Michael Cooley's Genetic Genealogy Blog GEN • GEN
28 October 2018

Another Brief Update for Cooley Group CF07

The previous article about CF07, Brief Update On Cooley CF07, presents the genetic proof that Peter Cooley of Connecticut could not have been the ancestor for this group. We're no closer in determining that ancestor, but the genetic study and newly discovered records are opening some doors.

CF07 has long had two genealogical groups, those who came out of Halifax County, North Carolina and went to Spartanburg, South Carolina, and a Franklin County, North Carolina family that went to Tennessee and elsewhere. Y chromosomal results instruct that the two groups are closely related, but the genealogies, as presented in the past, are in conflict: John Cooley of Franklin, apparently born in 1734, and John Cooley of Halifax born in 1725, were neither the same person nor were they brothers. They must have been at least first cousins, we thought.

However, it's been found there was no John Cooley born 1734 in Franklin — at least none that appears to be relevant to this study. A file of guardianship records started in 1787 proves that the father of Edward Cooley (married Deliah Hartsfield) and of Winifred Cooley (married Vincent Sanders) was Edward Cooley Sr. That corrects the genealogy to the extent that it's now possible that this Edward was either the brother or the son of John Cooley of Halifax County — and the genetics supports (but does not prove) the claim. Indeed, some genealogies do list him as a son but without supporting evidence. We know from the will of John Cooley, 1767, however, that reference is made to John's "children" but John is the only child mentioned.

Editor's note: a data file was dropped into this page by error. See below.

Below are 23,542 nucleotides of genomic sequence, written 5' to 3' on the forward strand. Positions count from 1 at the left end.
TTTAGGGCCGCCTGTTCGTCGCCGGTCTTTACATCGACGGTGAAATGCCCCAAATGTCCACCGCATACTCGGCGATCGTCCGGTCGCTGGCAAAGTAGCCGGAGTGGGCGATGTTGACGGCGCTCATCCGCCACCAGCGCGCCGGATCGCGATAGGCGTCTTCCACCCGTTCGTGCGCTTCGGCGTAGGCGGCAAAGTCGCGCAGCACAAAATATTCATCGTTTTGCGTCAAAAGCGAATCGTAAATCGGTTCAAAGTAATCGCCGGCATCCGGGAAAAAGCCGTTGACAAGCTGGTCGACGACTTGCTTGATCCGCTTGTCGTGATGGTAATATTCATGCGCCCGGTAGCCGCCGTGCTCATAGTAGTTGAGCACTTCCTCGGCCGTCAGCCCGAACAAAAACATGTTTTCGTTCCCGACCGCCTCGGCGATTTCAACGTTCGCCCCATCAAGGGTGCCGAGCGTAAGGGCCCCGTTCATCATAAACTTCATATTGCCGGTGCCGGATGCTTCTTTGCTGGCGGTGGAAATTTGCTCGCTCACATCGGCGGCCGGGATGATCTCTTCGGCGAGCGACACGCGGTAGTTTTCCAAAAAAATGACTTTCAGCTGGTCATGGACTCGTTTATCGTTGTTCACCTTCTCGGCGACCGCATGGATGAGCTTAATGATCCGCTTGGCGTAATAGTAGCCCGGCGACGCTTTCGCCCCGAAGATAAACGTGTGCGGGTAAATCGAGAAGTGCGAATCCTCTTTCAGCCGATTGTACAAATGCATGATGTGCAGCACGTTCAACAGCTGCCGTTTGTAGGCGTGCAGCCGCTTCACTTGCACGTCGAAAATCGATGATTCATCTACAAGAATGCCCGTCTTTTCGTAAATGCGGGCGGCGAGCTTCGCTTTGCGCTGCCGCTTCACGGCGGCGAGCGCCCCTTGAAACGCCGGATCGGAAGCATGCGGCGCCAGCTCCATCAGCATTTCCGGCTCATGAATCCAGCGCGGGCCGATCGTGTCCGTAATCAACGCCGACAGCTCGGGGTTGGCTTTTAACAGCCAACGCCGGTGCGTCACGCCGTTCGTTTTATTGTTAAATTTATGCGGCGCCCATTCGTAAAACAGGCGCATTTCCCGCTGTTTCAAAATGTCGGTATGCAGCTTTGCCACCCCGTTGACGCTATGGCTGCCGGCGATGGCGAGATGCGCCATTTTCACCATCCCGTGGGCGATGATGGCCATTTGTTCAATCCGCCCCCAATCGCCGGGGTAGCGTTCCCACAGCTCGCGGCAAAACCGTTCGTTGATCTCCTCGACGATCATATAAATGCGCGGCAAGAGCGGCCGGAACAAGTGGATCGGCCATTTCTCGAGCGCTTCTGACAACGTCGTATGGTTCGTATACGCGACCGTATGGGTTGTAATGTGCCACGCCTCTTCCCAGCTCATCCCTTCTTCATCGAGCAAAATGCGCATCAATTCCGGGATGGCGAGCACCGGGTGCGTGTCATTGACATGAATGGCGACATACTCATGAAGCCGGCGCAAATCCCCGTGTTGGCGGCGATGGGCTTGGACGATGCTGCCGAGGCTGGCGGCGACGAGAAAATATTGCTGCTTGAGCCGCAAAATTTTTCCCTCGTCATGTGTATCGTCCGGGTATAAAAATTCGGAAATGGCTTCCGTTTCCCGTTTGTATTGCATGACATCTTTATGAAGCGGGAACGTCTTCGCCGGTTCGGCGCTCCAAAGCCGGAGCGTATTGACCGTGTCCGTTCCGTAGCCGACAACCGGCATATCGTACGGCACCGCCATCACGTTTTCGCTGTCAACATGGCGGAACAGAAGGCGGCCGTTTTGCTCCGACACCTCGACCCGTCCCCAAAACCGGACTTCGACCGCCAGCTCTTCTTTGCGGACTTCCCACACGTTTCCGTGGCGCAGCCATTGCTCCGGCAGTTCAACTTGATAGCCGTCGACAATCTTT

But we don't have clear indication, let alone proof, of the birth years for any of these men. Other researchers have estimated John's birth closer to 1715 than to 1725. With some age tweaks, the hypothesis that Edward was John's son can work. And this brings me to another point. It is said that John A Cooley, presumed son of John Cooley of Halifax, was born in 1756. However, he's named executor of his father's will in 1767 — at eleven years old! Either the wrong father and son have been paired, or their birth years are wrong. I don't know about the former, but the latter is almost certainly true.

Irrespective of birth years, we can use this hypothetical tree as a starting point for further investigation.

The elder John could easily have been born in the 1690s. But with so many old records lost during the Civil War and other calamities, we might have only the DNA to work with. It works, however, only when the lineages are correct. One small detail at a time just might get us there.